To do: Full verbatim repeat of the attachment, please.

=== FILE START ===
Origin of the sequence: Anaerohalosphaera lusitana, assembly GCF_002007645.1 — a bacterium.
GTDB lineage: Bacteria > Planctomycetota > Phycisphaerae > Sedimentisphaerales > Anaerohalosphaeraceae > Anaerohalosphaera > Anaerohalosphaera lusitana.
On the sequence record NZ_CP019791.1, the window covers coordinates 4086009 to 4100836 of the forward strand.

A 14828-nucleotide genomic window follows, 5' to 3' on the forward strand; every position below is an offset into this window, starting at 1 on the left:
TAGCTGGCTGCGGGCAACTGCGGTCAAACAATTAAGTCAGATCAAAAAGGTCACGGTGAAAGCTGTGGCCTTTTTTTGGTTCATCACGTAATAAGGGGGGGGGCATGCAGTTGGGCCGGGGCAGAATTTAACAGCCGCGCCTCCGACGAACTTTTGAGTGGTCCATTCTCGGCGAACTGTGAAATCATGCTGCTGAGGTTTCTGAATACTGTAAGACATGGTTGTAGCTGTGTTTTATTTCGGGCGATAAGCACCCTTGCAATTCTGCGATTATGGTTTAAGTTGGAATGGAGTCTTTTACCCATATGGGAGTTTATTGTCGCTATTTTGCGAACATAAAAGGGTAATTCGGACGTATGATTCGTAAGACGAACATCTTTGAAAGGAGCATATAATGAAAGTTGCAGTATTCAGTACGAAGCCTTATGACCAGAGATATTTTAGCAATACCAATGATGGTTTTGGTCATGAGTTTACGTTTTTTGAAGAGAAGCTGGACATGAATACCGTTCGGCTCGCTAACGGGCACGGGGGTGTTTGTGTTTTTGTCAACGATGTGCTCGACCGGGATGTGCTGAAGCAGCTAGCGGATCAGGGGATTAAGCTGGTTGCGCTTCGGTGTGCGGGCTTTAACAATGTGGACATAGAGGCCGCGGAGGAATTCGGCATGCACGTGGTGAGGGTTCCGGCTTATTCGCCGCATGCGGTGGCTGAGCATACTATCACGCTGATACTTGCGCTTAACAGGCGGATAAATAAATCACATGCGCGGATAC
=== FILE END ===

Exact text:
Origin of the sequence: Anaerohalosphaera lusitana, assembly GCF_002007645.1 — a bacterium.
GTDB lineage: Bacteria > Planctomycetota > Phycisphaerae > Sedimentisphaerales > Anaerohalosphaeraceae > Anaerohalosphaera > Anaerohalosphaera lusitana.
On the sequence record NZ_CP019791.1, the window covers coordinates 4086009 to 4100836 of the forward strand.

A 14828-nucleotide genomic window follows, 5' to 3' on the forward strand; every position below is an offset into this window, starting at 1 on the left:
TAGCTGGCTGCGGGCAACTGCGGTCAAACAATTAAGTCAGATCAAAAAGGTCACGGTGAAAGCTGTGGCCTTTTTTTGGTTCATCACGTAATAAGGGGGGGGGCATGCAGTTGGGCCGGGGCAGAATTTAACAGCCGCGCCTCCGACGAACTTTTGAGTGGTCCATTCTCGGCGAACTGTGAAATCATGCTGCTGAGGTTTCTGAATACTGTAAGACATGGTTGTAGCTGTGTTTTATTTCGGGCGATAAGCACCCTTGCAATTCTGCGATTATGGTTTAAGTTGGAATGGAGTCTTTTACCCATATGGGAGTTTATTGTCGCTATTTTGCGAACATAAAAGGGTAATTCGGACGTATGATTCGTAAGACGAACATCTTTGAAAGGAGCATATAATGAAAGTTGCAGTATTCAGTACGAAGCCTTATGACCAGAGATATTTTAGCAATACCAATGATGGTTTTGGTCATGAGTTTACGTTTTTTGAAGAGAAGCTGGACATGAATACCGTTCGGCTCGCTAACGGGCACGGGGGTGTTTGTGTTTTTGTCAACGATGTGCTCGACCGGGATGTGCTGAAGCAGCTAGCGGATCAGGGGATTAAGCTGGTTGCGCTTCGGTGTGCGGGCTTTAACAATGTGGACATAGAGGCCGCGGAGGAATTCGGCATGCACGTGGTGAGGGTTCCGGCTTATTCGCCGCATGCGGTGGCTGAGCATACTATCACGCTGATACTTGCGCTTAACAGGCGGATAAATAAATCACATGCGCGGATAC